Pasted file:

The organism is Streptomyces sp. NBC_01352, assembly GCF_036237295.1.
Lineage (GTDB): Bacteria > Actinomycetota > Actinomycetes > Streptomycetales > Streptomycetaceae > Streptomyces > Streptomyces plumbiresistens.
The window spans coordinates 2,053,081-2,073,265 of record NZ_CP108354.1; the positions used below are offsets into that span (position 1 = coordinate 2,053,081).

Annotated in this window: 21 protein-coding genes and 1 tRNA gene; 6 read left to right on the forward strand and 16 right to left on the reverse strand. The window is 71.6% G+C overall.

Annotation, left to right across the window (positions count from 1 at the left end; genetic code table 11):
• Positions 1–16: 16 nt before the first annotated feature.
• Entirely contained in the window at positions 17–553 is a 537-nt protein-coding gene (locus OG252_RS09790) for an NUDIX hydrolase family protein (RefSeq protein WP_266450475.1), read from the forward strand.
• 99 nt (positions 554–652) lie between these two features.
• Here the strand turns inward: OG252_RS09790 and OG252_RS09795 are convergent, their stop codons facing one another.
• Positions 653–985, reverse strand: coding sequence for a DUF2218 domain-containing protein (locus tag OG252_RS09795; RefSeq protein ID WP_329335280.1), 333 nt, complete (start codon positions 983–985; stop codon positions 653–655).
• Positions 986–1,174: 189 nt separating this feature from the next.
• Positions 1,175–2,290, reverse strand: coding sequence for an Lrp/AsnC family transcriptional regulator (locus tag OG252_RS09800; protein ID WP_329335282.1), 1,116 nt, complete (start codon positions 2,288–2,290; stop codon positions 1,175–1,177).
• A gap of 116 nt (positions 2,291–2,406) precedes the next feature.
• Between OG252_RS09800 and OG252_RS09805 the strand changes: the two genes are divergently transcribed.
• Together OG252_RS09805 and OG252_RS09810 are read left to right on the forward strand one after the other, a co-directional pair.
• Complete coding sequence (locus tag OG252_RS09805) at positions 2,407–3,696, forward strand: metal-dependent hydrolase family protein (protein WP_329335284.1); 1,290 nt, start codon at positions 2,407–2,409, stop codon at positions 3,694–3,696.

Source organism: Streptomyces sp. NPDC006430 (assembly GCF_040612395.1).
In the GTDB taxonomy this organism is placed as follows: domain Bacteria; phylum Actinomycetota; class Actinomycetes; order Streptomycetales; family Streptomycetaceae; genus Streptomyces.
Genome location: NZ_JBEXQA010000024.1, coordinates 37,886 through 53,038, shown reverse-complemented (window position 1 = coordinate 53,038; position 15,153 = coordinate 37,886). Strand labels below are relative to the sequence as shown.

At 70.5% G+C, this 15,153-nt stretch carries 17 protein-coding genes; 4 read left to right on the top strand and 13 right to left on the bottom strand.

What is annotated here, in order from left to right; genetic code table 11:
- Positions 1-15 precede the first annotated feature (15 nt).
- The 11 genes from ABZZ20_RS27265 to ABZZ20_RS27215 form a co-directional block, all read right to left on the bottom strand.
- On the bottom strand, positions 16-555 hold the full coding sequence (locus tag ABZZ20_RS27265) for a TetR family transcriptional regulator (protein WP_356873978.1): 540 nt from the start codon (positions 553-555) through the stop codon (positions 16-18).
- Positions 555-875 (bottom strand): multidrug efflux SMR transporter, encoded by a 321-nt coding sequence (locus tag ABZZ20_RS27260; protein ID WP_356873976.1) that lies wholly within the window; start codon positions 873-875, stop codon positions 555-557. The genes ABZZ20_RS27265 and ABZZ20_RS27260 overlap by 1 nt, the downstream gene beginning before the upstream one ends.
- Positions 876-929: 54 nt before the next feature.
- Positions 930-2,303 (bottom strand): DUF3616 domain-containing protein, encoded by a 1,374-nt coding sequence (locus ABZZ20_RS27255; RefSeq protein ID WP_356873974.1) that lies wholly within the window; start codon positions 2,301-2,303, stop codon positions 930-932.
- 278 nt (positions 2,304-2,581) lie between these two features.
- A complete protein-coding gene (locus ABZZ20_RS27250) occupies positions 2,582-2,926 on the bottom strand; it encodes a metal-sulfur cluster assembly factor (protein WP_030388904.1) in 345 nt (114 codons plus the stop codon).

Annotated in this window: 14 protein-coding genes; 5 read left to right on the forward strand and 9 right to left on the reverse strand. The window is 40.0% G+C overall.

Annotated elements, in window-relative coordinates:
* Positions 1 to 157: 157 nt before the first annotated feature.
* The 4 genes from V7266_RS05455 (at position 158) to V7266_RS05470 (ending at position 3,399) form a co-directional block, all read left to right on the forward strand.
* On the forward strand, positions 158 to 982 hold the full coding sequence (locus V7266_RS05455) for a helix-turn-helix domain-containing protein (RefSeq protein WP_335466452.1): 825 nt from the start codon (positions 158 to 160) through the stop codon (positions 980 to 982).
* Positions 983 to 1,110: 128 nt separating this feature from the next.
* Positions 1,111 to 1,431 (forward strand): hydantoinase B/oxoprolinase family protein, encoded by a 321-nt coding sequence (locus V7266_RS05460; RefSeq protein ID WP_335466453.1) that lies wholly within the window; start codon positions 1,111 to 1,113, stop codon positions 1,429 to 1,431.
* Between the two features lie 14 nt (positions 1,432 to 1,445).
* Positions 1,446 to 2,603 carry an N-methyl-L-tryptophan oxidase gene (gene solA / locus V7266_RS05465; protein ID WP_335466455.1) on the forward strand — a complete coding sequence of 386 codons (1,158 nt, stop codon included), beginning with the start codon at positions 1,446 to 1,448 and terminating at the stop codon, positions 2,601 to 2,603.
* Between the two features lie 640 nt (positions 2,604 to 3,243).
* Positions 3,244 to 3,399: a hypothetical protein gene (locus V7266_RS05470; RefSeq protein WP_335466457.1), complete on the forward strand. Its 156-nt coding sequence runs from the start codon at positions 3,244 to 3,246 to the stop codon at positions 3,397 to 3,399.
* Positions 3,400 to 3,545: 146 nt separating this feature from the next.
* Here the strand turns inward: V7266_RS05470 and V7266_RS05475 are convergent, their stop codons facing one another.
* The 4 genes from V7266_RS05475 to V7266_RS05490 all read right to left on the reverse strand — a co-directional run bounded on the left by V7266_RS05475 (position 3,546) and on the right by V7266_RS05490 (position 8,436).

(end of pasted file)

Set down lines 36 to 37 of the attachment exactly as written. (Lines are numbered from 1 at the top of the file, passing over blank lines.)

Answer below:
* Positions 1,111 to 1,431 (forward strand): hydantoinase B/oxoprolinase family protein, encoded by a 321-nt coding sequence (locus V7266_RS05460; RefSeq protein ID WP_335466453.1) that lies wholly within the window; start codon positions 1,111 to 1,113, stop codon positions 1,429 to 1,431.
* Between the two features lie 14 nt (positions 1,432 to 1,445).